One of my favorite things about visiting parks is watching them change through the seasons. Of course, we find ourselves in the heart of autumn, though the golden, orangey hues are quickly fading as the trees lose their leaves. Half barren branches are a reminder that in nature, nothing lasts forever. The end of autumn is like biting into an overripe peach, soaking up the last of this season’s sweetness, before we find it replaced with skeletal trees and blankets of snow. The leaves beneath our feet are both a hello and a goodbye.
I took this to heart as I soaked in what is left of autumn’s beauty at Governor Bebb MetroPark. There were still plenty of autumn colors to behold, as the trails were carpeted in freshly fallen leaves.
I began my trek on the Chief Cornstalk Trail, a 1-mile loop that highlights several sections of the park. Passing by a shelter, group campsite, and vistas of trees, this trail served as a testament that Governor Bebb allows for connection with nature in a multitude of ways.
This park may be a longer drive for some, as it is located in Okeana, Ohio. However, I spent my time on the trail convinced that the journey is well worth it for the peaceful environment Governor Bebb offers. Leaves gently fell to the ground as the wind whispered its breeze through my hair. For a moment, the world had slowed down and was silent. In a digital, corporate world littered with concrete jungles, I can’t help but notice how we are disconnected from nature more than ever. Governor Bebb has reminded me that nature should be intertwined in our life, not absent from it.
I continued my walk through the woods noticing nature’s varying shapes, sizes, and forms. Leaves of orange, yellows, and reds clashed with the green of the towering pine trees. Leaves on the ground were puzzle pieces of different shapes, forming a golden mosaic. Trees that were once green now boasted pigments of red on their leaves’ tips.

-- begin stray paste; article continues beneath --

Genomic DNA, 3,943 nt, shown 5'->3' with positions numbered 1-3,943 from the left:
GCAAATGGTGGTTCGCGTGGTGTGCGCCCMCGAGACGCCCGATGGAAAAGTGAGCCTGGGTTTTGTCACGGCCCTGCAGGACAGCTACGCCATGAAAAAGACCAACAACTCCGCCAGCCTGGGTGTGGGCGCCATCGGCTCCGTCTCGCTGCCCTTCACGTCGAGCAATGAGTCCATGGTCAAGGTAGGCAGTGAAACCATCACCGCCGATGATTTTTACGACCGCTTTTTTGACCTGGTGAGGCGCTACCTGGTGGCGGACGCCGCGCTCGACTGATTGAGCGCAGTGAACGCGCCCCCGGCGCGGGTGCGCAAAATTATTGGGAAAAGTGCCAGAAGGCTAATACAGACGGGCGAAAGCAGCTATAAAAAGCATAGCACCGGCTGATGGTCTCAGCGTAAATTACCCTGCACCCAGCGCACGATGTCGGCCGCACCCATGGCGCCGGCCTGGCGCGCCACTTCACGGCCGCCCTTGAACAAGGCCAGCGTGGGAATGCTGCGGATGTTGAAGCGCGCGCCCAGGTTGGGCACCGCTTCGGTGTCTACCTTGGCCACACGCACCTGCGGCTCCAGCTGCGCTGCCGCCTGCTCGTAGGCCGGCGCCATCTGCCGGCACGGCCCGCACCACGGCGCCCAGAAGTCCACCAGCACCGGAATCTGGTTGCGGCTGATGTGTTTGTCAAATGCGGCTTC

Still yearning for more glimpses of autumn’s beauty, I made my way to another section of the park to begin on the Pelewa Trail, which provides connections to several other trails in the park. This trail winds through the forest and quickly opens up to vast meadow. Suddenly, the grandness of trees was replaced with wispy grasses and wildflowers. The colors clashed against an overcast sky, making for a beautiful panorama. The Grenadier Squaw Meadow Trail continues on a 1-mile loop through the landscape, but I decided to wander back into the forest.
I took the Serenity Trail, which leads to a unique feature of Governor Bebb MetroPark: Pioneer Village. At its focal point stands the 1799 birthplace cabin and childhood home of William Bebb, the 19th Governor of Ohio. Six other authentic log cabins surround it, forming a representative early Midwestern settlement. This village serves as a site for MetroParks educational programs and events, giving participants a glimpse into pioneer life.
Nearby stands a beautiful, covered bridge, a welcome as visitors enter the park. Built in 1850, and one of two remaining covered bridges in the county, it was moved from the Oxford area and rebuilt at the park entrance in 1970. From its historical structures to its natural scenery, Governor Bebb is not lacking in sights to behold.
Though my time spent at the park was short, Governor Bebb also offers camping opportunities in its campground area, located along the banks of Dry Fork Creek. Group, non-electric, and electric sites are all available for those looking for an outdoor overnight experience right in the heart of the park. Also available is the Murstein Group Cabin, tucked in the back of the Dry Fork Campground.
So what makes a park? For Governor Bebb, I’ve found that its historical components play a large role in its park identity. They serve as a reminder of our undying need to connect with nature, and how important it is in our lives. Though we have progressed rapidly over the past decades, the presence of nature remains constant. It’s up to us to step away from the rest of the world and listen to the earth breathe. Governor Bebb provides that refuge. If we slow down and listen closely, we can hear nature’s breath fall into unison with our own.